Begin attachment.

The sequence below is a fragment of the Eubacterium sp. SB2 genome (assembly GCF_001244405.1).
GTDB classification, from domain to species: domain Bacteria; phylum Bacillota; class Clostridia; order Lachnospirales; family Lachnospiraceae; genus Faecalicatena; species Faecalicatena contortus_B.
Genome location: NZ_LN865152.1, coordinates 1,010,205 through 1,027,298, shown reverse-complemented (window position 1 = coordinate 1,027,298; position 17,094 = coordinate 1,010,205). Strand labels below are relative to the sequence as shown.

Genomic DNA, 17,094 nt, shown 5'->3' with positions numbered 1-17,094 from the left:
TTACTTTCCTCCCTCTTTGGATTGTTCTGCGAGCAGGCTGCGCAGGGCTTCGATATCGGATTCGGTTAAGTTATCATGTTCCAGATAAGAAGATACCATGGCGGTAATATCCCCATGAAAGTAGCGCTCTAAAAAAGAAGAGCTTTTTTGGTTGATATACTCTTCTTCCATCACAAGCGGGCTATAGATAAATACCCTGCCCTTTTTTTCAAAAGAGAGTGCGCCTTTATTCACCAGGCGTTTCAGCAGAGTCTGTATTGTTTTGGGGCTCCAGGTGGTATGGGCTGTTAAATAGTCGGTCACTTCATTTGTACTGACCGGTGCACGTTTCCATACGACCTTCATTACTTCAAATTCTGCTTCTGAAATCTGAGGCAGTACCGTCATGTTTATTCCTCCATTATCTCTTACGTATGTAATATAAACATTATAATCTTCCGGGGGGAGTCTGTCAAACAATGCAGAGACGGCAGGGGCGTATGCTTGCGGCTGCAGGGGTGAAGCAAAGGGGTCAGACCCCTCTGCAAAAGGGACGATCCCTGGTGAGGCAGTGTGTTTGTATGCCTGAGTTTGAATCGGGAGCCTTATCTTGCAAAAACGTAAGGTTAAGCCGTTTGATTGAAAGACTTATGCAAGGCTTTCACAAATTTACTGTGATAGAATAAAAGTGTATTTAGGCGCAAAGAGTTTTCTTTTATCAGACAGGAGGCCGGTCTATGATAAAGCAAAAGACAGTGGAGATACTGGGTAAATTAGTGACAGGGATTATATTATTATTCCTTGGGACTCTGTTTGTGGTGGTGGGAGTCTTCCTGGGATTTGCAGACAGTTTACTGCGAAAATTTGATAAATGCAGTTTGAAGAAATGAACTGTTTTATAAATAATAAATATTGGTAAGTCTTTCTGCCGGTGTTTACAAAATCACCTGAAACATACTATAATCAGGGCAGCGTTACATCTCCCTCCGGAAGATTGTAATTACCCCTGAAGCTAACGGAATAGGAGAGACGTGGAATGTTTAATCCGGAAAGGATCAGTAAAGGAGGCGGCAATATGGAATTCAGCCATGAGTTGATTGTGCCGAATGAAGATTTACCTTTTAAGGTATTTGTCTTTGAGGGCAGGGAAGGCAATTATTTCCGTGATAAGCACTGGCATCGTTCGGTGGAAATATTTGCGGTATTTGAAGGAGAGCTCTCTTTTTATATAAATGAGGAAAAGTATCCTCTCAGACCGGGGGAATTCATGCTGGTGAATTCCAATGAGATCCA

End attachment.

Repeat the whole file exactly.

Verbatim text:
The sequence below is a fragment of the Eubacterium sp. SB2 genome (assembly GCF_001244405.1).
GTDB classification, from domain to species: domain Bacteria; phylum Bacillota; class Clostridia; order Lachnospirales; family Lachnospiraceae; genus Faecalicatena; species Faecalicatena contortus_B.
Genome location: NZ_LN865152.1, coordinates 1,010,205 through 1,027,298, shown reverse-complemented (window position 1 = coordinate 1,027,298; position 17,094 = coordinate 1,010,205). Strand labels below are relative to the sequence as shown.

Genomic DNA, 17,094 nt, shown 5'->3' with positions numbered 1-17,094 from the left:
TTACTTTCCTCCCTCTTTGGATTGTTCTGCGAGCAGGCTGCGCAGGGCTTCGATATCGGATTCGGTTAAGTTATCATGTTCCAGATAAGAAGATACCATGGCGGTAATATCCCCATGAAAGTAGCGCTCTAAAAAAGAAGAGCTTTTTTGGTTGATATACTCTTCTTCCATCACAAGCGGGCTATAGATAAATACCCTGCCCTTTTTTTCAAAAGAGAGTGCGCCTTTATTCACCAGGCGTTTCAGCAGAGTCTGTATTGTTTTGGGGCTCCAGGTGGTATGGGCTGTTAAATAGTCGGTCACTTCATTTGTACTGACCGGTGCACGTTTCCATACGACCTTCATTACTTCAAATTCTGCTTCTGAAATCTGAGGCAGTACCGTCATGTTTATTCCTCCATTATCTCTTACGTATGTAATATAAACATTATAATCTTCCGGGGGGAGTCTGTCAAACAATGCAGAGACGGCAGGGGCGTATGCTTGCGGCTGCAGGGGTGAAGCAAAGGGGTCAGACCCCTCTGCAAAAGGGACGATCCCTGGTGAGGCAGTGTGTTTGTATGCCTGAGTTTGAATCGGGAGCCTTATCTTGCAAAAACGTAAGGTTAAGCCGTTTGATTGAAAGACTTATGCAAGGCTTTCACAAATTTACTGTGATAGAATAAAAGTGTATTTAGGCGCAAAGAGTTTTCTTTTATCAGACAGGAGGCCGGTCTATGATAAAGCAAAAGACAGTGGAGATACTGGGTAAATTAGTGACAGGGATTATATTATTATTCCTTGGGACTCTGTTTGTGGTGGTGGGAGTCTTCCTGGGATTTGCAGACAGTTTACTGCGAAAATTTGATAAATGCAGTTTGAAGAAATGAACTGTTTTATAAATAATAAATATTGGTAAGTCTTTCTGCCGGTGTTTACAAAATCACCTGAAACATACTATAATCAGGGCAGCGTTACATCTCCCTCCGGAAGATTGTAATTACCCCTGAAGCTAACGGAATAGGAGAGACGTGGAATGTTTAATCCGGAAAGGATCAGTAAAGGAGGCGGCAATATGGAATTCAGCCATGAGTTGATTGTGCCGAATGAAGATTTACCTTTTAAGGTATTTGTCTTTGAGGGCAGGGAAGGCAATTATTTCCGTGATAAGCACTGGCATCGTTCGGTGGAAATATTTGCGGTATTTGAAGGAGAGCTCTCTTTTTATATAAATGAGGAAAAGTATCCTCTCAGACCGGGGGAATTCATGCTGGTGAATTCCAATGAGATCCA